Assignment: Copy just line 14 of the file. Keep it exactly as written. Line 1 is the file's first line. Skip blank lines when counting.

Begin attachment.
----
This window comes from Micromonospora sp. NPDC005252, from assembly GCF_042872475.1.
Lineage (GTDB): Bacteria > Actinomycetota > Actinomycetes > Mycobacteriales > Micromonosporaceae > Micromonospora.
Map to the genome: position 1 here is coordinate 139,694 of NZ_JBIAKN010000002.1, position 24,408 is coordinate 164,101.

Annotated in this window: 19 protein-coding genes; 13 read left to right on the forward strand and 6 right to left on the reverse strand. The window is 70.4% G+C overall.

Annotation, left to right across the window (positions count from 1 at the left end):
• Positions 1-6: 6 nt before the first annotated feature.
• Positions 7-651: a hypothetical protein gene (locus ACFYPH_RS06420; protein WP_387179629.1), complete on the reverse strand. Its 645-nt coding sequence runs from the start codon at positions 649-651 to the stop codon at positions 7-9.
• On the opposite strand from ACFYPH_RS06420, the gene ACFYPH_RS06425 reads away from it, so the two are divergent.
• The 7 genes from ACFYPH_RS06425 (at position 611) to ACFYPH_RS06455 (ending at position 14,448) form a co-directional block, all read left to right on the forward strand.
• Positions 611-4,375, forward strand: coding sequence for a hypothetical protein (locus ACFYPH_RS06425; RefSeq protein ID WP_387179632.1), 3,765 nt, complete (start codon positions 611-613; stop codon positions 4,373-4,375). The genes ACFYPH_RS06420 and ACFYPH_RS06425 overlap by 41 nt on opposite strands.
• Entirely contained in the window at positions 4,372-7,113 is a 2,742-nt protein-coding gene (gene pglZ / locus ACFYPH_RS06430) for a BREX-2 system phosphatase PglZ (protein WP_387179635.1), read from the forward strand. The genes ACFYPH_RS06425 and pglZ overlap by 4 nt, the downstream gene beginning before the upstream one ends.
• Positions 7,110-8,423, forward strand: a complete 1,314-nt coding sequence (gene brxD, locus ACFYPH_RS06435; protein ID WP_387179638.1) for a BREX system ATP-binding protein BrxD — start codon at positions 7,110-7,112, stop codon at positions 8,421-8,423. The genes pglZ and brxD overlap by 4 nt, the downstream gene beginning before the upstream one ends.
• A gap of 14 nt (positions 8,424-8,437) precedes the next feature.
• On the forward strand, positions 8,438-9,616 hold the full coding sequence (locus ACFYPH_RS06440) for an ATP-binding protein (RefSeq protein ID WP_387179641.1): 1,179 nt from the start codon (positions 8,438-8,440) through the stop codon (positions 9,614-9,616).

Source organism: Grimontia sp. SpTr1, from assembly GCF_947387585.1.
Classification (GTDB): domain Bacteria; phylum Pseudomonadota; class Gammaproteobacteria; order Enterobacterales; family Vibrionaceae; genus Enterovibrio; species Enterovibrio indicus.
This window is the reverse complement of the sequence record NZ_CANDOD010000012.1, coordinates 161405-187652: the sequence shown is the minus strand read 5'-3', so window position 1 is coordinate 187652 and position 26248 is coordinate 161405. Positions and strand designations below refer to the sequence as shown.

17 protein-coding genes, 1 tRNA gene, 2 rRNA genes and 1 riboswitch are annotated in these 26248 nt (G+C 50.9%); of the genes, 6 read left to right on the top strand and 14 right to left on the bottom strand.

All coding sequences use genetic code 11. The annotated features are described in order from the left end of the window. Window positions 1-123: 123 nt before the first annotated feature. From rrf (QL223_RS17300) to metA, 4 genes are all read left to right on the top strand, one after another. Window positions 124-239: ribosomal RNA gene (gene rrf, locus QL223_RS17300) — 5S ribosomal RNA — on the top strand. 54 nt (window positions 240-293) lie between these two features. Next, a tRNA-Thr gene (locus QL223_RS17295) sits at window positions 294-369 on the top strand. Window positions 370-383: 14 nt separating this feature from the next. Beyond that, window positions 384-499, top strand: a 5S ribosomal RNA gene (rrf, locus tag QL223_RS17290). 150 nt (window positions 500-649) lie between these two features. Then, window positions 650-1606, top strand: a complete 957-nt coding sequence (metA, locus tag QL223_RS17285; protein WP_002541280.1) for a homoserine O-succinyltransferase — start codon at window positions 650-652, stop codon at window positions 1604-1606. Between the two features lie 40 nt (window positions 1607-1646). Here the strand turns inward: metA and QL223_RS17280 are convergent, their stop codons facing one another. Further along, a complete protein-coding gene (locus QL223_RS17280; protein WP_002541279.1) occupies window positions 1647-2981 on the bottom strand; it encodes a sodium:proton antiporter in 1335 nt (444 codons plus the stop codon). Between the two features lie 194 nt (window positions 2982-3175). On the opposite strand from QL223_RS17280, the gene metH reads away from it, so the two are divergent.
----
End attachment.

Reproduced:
• On the forward strand, positions 8,438-9,616 hold the full coding sequence (locus ACFYPH_RS06440) for an ATP-binding protein (RefSeq protein ID WP_387179641.1): 1,179 nt from the start codon (positions 8,438-8,440) through the stop codon (positions 9,614-9,616).